It was a big day for 5-year-old Zhang Xinyu when her mother told her that Mickey Mouse and his friends will have a new home in Shanghai, just miles away from her home.
Dreams of millions of Disney fans in China will come true with the Chinese government's announcement on Nov 4 that a green light has been given to US-based Walt Disney Co to build a Disneyland theme park in the Pudong New District of Shanghai.
But some observers said the new park will pose one more threat to an already embattled amusement park industry.
The first batch of Chinese amusement parks emerged in the 1980s, but most of them have since closed due to fierce market competition and other factors.
"At that time, the government and operators didn't have enough experience, and these parks had a lack of integrated and suitable planning," said Tao Huai, an industry expert and China manager of US-based Premier Rides Inc.
Tao said operators didn't know how to make their parks focus on themes that would attract more tourists instead of just equipping the parks with standard attractions.
The Beijing Shijingshan Amusement Park and Shanghai Jinjiang Amusement Park were two success stories at that time, and they still are in operation today.
But as more Chinese people visited first-class theme parks in Europe and the United States, they cultivated more refined tastes, and many old parks back in China gradually lost their appeal, sources said.
Since the mid-1990s, new generations of theme parks have been built in China, including Happy Valley in Beijing, Chendu and Shanghai, Chimelong Park in Guangzhou, Shenzhen Overseas Chinese Town and Suzhou Amusement Land.
Additionally, two port cities, Shenzhen and Tianjin, each bought a retired Soviet aircraft carrier to transform into theme parks.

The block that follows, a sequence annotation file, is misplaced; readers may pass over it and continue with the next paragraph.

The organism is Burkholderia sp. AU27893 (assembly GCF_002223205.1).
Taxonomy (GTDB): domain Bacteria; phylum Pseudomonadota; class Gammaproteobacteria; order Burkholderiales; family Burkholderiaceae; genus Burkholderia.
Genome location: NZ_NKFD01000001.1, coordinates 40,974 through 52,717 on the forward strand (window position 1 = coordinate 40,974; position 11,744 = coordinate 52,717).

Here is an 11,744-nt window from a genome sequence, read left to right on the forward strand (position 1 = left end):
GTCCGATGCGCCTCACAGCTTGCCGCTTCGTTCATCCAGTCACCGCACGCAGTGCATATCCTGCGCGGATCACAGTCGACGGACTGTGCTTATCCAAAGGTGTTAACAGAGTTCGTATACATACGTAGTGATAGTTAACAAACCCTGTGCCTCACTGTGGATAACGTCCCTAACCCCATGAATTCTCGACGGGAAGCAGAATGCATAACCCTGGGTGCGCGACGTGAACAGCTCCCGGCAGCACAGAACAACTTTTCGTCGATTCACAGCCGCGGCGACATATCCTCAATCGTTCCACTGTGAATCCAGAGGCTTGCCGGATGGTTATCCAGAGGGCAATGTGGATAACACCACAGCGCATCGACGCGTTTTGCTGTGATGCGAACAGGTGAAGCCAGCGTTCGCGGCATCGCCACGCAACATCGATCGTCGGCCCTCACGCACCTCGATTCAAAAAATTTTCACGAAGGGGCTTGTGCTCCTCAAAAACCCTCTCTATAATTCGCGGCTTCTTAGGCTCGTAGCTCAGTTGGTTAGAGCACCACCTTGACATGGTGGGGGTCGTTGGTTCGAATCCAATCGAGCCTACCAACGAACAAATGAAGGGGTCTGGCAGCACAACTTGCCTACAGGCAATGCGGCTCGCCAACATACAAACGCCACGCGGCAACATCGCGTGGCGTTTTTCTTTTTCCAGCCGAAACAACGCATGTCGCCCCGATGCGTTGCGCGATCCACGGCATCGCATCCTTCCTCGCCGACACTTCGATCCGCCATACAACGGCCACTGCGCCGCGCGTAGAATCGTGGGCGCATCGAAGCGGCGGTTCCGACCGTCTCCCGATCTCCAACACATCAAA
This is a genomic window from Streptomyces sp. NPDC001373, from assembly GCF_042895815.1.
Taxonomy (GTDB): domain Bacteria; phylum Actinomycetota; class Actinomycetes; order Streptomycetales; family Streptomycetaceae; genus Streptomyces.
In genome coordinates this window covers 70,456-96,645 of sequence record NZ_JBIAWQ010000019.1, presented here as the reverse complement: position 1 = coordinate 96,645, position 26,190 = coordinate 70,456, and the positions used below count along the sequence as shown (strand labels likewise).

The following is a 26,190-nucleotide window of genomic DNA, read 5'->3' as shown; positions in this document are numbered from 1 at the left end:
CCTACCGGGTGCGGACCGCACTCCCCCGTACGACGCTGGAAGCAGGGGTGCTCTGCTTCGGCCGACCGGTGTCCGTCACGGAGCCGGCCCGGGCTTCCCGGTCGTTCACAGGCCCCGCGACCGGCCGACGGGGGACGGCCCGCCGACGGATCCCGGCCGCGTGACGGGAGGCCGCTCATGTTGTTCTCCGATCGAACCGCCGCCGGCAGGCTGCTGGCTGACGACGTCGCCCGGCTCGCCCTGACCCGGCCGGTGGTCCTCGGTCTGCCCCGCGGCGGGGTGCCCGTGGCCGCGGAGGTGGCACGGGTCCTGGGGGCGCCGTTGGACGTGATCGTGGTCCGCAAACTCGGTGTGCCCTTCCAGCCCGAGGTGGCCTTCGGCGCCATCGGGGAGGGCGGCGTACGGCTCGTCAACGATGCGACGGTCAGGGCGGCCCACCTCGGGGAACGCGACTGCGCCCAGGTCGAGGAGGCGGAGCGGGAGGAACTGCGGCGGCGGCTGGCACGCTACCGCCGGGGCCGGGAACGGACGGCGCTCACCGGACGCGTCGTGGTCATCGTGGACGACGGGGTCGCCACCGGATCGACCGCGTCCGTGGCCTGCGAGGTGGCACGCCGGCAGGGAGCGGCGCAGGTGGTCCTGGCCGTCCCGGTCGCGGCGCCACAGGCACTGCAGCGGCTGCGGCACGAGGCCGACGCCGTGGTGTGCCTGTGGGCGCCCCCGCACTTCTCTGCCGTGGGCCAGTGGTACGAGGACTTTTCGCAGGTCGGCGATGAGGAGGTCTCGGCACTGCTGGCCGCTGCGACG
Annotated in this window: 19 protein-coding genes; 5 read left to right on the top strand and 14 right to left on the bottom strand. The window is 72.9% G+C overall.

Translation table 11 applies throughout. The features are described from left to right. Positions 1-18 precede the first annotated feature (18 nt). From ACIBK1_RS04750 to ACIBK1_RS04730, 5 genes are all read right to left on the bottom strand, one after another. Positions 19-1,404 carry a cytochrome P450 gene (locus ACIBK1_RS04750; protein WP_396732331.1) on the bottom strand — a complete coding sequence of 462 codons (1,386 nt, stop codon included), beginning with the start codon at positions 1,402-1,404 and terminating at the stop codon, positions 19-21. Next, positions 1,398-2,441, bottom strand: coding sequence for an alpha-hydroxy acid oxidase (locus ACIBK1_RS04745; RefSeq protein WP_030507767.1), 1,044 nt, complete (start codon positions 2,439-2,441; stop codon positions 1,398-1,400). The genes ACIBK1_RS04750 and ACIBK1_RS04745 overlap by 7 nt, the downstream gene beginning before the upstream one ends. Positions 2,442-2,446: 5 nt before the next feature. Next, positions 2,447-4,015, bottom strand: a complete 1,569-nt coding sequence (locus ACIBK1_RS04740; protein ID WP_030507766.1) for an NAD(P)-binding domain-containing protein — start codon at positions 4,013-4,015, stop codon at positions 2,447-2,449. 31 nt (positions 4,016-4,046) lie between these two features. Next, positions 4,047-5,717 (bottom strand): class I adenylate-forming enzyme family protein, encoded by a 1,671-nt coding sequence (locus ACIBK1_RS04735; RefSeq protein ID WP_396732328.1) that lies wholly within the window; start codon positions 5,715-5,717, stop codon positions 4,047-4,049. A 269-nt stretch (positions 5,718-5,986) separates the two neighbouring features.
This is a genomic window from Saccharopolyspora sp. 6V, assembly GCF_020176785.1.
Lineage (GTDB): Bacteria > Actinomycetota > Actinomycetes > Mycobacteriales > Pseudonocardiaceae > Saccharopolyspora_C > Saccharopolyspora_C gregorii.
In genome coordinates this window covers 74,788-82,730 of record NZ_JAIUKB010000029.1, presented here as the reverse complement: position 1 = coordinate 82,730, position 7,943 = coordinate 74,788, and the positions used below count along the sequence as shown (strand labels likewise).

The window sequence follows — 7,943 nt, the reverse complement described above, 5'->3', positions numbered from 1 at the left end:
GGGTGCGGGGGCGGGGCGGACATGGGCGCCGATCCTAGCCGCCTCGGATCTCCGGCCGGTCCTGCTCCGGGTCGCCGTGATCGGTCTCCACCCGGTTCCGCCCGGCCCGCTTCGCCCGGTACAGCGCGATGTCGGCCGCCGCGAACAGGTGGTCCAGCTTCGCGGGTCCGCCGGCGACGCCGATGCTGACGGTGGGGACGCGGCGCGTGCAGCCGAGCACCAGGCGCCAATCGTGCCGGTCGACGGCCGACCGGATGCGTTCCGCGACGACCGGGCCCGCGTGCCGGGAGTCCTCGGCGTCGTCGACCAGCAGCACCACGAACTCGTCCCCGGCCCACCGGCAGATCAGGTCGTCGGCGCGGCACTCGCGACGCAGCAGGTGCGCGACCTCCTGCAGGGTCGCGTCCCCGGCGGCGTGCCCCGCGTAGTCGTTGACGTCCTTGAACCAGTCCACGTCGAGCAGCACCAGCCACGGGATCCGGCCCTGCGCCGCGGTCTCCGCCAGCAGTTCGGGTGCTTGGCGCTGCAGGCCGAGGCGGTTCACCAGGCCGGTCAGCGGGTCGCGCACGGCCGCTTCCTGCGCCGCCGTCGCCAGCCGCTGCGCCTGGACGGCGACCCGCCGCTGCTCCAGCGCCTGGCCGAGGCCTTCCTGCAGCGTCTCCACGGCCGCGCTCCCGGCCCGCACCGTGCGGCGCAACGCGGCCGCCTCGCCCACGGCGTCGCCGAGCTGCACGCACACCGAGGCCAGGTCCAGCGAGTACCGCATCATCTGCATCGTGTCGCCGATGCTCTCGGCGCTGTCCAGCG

"Many of them imported advanced concepts of design and planning from abroad, along with fascinating attractions and a scientific management mode," Tao said.
"I could say that some of them are able to compete with their international rivals of medium size," he said.
That is one reason some theme park operators do not feel threatened by another Disneyland in China.
"We take Shanghai Disneyland not as a competitor, but as a foreign counterpart that will inspire us to provide better services," said Cui Zhineng, general manager of Jin Jiang Action Park in Shanghai.
Operators of Shanghai Happy Valley, which opened to the public on Sept 12, also said they would welcome another park to stimulate the local tourism market.
"As a home-grown theme park, we have more products based on the Chinese culture and cater to Chinese visitors, and we cost less," said Ren Kelei, chairman of OCT Enterprise Co, which runs Happy Valley.
Parita Chitakasem is research manager of the Singapore office of market research firm Euromonitor International.
"Competition is already hot in China's theme park industry, so Disney will be up against some very large players," Chitakasem said about the next Disneyland in China.